Posted by Brad @ 4:47 pm on February 24th 2014

All the People Predicting Gay Disruptions Were Wrong

A nice bit from Nathaniel Frank describing Jason Collin’s NBA debut as an openly gay player last night.

The mature response to Jason Collins’ first game as an openly gay player raises the following question, which, with only slight exaggeration, I’d answer affirmatively: Has there ever been so enormous a social change to which so many people, in such a short time, have basically responded, “We were all wrong; it was better on the other side of the darkness”?

Of course, not everyone is happy with the triumphs of gay equality. Too many are still wrong on gay rights. But the response to Jason Collins and to Michael Sam, poised to be the first openly gay NFL player, makes the increasingly shrill and desperate actions of anti-gay activists seem, well, shrill and desperate.

There was a period – and I think it’s past now – between the time where true gay equality was taken as a serious policy proposition (say, late 90s) and the time when that same gay equality was basically normalized and has become almost humdrum (now-ish) – basically after the period where gay equality could just be laughed off, when it had to begin to be seriously engaged if one opposed it – where we were treated to an avalanche of argumentation that basically amounted to “it would be incredibly disruptive to open that door”. From workplace rights to DADT to boy scouts to marriage to whatever. The crux of the argument – and I don’t just mean from evangelical homophobes but even nearly all mainstream liberals like Barack Obama and Hilary Clinton – was that “maybe it’s right to discriminate maybe it’s wrong but either way if we end such and such ban it would be enormously disruptive so let’s not / let’s find a middle path”. End the marriage ban, it would throw polite society into a tizzy. End DADT and the barracks environment would become chaotic, poisonous, and disruptive. A gay in a professional sport would create all kinds of locker room / team chemistry issues and a huge media circus. And on and on and on. None of these predictions were particularly empirical or quantified – indeed the more you tried to nail them down the more nebulous they became – but they were nevertheless nearly universal.

And, guess what, they were nearly universally wrong.

I’m glad we’re turning the page, but I do want to keep pointing that out. Of course, we still have pockets of this argument going still – see the worry (and Pyrrhic legislation in KS and AZ) that not letting private businesses discriminate against gays means the dissolution of freedom of religion somehow – but for the most part, even strident anti-gay opponents have had to more or less give up the ghost on predicting societal chaos if this or that barrier gets broken, for fear of getting laughed off the stage. Either they have to go down the road of complete marginalization in terms of the mainstream conversation (which some do), or they have to try to whittle down their cause to near meanginglessness (like arguing that the reason we should worry about gay equality is because it marginalizes people with anti-gay views and that this is a serious problem we should give a shit about for some damn reason).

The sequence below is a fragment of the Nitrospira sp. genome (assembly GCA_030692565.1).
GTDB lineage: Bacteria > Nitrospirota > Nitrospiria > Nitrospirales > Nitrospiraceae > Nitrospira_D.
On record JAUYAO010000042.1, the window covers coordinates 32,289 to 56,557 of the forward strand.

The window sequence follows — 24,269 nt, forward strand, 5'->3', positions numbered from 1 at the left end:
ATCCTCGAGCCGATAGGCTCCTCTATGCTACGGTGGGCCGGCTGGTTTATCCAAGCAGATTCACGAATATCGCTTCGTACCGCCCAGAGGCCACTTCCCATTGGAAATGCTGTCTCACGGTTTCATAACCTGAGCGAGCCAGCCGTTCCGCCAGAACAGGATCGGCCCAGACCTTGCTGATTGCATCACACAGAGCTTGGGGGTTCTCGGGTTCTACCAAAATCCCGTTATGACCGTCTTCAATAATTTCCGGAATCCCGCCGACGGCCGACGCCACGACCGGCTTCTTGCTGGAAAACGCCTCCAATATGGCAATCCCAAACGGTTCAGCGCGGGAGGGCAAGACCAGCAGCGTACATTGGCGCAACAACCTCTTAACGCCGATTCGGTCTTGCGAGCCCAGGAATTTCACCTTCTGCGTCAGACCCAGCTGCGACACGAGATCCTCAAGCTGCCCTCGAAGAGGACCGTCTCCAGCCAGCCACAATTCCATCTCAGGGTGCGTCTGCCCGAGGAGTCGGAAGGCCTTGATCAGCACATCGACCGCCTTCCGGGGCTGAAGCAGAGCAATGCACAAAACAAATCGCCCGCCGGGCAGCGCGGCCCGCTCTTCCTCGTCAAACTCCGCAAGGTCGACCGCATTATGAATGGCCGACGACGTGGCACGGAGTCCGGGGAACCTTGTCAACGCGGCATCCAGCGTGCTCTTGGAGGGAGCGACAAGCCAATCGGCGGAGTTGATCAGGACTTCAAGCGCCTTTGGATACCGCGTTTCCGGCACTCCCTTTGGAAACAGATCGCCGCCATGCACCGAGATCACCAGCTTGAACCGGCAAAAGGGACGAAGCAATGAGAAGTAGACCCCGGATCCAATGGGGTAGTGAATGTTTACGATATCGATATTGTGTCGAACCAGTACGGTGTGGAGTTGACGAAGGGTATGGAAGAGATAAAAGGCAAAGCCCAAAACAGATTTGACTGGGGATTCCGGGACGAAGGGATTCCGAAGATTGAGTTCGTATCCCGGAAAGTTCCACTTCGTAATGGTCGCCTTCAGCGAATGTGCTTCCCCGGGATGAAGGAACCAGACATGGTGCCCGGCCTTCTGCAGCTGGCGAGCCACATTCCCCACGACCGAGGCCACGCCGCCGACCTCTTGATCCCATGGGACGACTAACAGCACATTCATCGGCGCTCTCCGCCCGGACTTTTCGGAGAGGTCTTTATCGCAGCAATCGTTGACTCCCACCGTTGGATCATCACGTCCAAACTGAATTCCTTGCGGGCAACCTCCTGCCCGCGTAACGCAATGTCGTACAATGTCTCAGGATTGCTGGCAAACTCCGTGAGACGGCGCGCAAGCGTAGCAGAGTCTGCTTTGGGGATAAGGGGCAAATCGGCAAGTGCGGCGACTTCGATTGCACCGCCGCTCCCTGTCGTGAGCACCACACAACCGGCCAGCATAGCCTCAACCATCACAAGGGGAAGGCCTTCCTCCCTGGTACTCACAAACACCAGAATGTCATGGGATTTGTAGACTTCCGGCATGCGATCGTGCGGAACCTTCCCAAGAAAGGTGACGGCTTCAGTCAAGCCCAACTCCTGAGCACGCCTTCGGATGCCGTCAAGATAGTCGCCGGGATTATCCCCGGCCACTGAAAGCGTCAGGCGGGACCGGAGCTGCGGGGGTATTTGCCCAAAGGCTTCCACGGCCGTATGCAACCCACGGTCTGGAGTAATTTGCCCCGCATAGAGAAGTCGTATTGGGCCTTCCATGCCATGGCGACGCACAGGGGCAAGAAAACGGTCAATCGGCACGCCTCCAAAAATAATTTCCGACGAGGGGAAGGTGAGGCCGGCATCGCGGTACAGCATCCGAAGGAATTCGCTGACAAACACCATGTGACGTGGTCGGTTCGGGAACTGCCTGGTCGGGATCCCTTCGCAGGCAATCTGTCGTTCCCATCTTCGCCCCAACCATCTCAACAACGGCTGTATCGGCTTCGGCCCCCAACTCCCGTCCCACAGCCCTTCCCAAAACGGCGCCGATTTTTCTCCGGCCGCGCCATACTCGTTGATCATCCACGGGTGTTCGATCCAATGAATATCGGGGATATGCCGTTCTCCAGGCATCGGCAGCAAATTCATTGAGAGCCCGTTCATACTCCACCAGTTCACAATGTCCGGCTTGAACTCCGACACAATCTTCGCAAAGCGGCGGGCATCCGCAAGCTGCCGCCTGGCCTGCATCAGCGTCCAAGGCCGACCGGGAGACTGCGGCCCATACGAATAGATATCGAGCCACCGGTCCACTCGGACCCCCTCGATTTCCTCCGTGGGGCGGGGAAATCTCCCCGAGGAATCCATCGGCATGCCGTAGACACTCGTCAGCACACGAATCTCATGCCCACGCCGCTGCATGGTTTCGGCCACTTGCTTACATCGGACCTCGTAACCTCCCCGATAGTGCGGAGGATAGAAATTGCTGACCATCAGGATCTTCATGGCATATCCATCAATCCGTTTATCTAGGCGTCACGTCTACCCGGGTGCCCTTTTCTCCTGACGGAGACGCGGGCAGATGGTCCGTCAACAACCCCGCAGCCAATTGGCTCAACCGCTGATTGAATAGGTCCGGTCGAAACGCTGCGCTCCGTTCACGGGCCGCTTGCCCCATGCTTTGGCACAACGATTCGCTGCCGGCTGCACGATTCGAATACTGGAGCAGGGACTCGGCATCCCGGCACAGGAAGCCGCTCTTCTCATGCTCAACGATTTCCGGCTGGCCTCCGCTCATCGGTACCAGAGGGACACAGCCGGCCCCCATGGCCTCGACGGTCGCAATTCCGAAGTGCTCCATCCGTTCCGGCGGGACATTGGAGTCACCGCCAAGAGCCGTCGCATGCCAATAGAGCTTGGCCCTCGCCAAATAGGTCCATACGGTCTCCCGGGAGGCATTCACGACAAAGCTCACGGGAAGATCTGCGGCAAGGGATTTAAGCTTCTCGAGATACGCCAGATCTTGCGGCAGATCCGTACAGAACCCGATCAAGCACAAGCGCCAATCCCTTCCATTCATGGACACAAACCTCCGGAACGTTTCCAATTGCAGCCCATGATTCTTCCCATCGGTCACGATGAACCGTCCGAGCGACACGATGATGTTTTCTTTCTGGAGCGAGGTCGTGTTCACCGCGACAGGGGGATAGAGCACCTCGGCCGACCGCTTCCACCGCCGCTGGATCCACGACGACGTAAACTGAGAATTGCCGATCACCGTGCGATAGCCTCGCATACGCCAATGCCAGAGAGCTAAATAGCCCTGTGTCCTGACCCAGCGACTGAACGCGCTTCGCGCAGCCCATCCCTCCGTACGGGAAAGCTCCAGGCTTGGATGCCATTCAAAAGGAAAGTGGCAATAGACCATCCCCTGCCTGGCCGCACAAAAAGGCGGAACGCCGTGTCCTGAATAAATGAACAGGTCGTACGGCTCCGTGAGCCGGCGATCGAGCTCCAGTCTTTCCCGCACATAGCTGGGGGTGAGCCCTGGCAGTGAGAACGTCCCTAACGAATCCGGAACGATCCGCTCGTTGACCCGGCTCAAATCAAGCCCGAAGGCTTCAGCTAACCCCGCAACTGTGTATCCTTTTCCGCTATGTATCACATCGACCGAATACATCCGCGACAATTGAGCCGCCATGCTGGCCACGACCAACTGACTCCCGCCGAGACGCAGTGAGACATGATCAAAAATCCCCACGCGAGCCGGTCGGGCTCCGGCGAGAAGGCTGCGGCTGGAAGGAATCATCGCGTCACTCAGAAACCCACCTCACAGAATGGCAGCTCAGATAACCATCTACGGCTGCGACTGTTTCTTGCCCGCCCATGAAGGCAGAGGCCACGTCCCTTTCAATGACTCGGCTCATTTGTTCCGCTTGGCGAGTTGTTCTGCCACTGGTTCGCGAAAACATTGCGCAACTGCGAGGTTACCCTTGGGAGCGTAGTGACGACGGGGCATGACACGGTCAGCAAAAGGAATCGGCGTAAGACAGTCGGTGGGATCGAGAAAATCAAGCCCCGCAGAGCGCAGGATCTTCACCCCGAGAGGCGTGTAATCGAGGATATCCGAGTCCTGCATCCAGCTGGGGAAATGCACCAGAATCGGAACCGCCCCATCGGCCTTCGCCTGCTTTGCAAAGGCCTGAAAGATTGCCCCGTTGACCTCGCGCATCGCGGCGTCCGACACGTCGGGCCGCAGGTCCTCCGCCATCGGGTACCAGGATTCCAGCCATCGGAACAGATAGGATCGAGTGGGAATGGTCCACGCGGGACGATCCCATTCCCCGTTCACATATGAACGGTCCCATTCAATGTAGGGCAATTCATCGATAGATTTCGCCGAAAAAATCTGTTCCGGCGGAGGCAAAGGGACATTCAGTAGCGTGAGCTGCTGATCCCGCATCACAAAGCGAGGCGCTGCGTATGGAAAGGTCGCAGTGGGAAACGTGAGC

Anyway, worth noting, after another perceived barrier to gay equality goes down, like nearly all the others, not with a bang but with a whimper.

Posted by Brad @ 1:05 pm on February 17th 2014

Spying to Protect Us

From lawyers working with foreign clients in trade negotiations.

Is there anyone left that wants to argue that America’s program of total information awareness relating to spying on American citizens is restricted or even mostly used to protect us from terror?

Posted by Brad @ 6:32 pm on February 14th 2014

Music Video of the Week

Chris Smither – Origin of the Species

Posted by Rojas @ 9:47 pm on February 10th 2014

“If you’ve done nothing wrong, what have you got to hide?”

…ask the advocates of unrestricted executive search authority. To which one might reply: Ask Brandon Mayfield.

Posted by Brad @ 2:44 am on February 7th 2014

“Lawfulness of a Lethal Operation Directed Against a US Citizen Who is a Senior Operational Leader of Al-Qa’ida or An Associated Force”

That’s the name of a secret memo Michael Isikoff published, in which Obama’s DOJ offers the (secret) legal justification for targeting American citizens for assassination. It is not the core legal rationale (that is still secret), but tracks closely with what we assume to be in it, so serves as a pretty strong proxy. Again, not only are the details of the kill list top secret, but so to is the administration’s rationale for why it believe it has this power in the first place.

In any event, that title might sound pretty specific, but as Glenn Greenwald goes to great lengths to parse, is so un-specific as to be a literal blank check.

Here are some tidbits from the memo itself deconstructing its own title.

To the question of “well how do we know they’re a senior operational leader of Al Quida or associate force?”, answer:

“an informed, high-level official of the US government has determined that the targeted individual poses an imminent threat of violent attack against the US”.

Oh, so only in those cases?

“This paper does not attempt to determine the minimum requirements necessary to render such an operation lawful. […]It concludes only that the stated conditions would be sufficient to make lawful a lethal operation”

Ah. Sufficient. But not necessary.

Well, still. Imminent threat of violent attack sounds pretty bad.

[definition of imminent threat] “does not require that the US have clear evidence that a specific attack . . . will take place in the immediate future”.

Huh. Well, at least we as Americans still have due process right?

“while the Fifth Amendment’s guarantee of due process applie[s], it c[an] be satisfied by internal deliberations in the executive branch.”

Oh. :/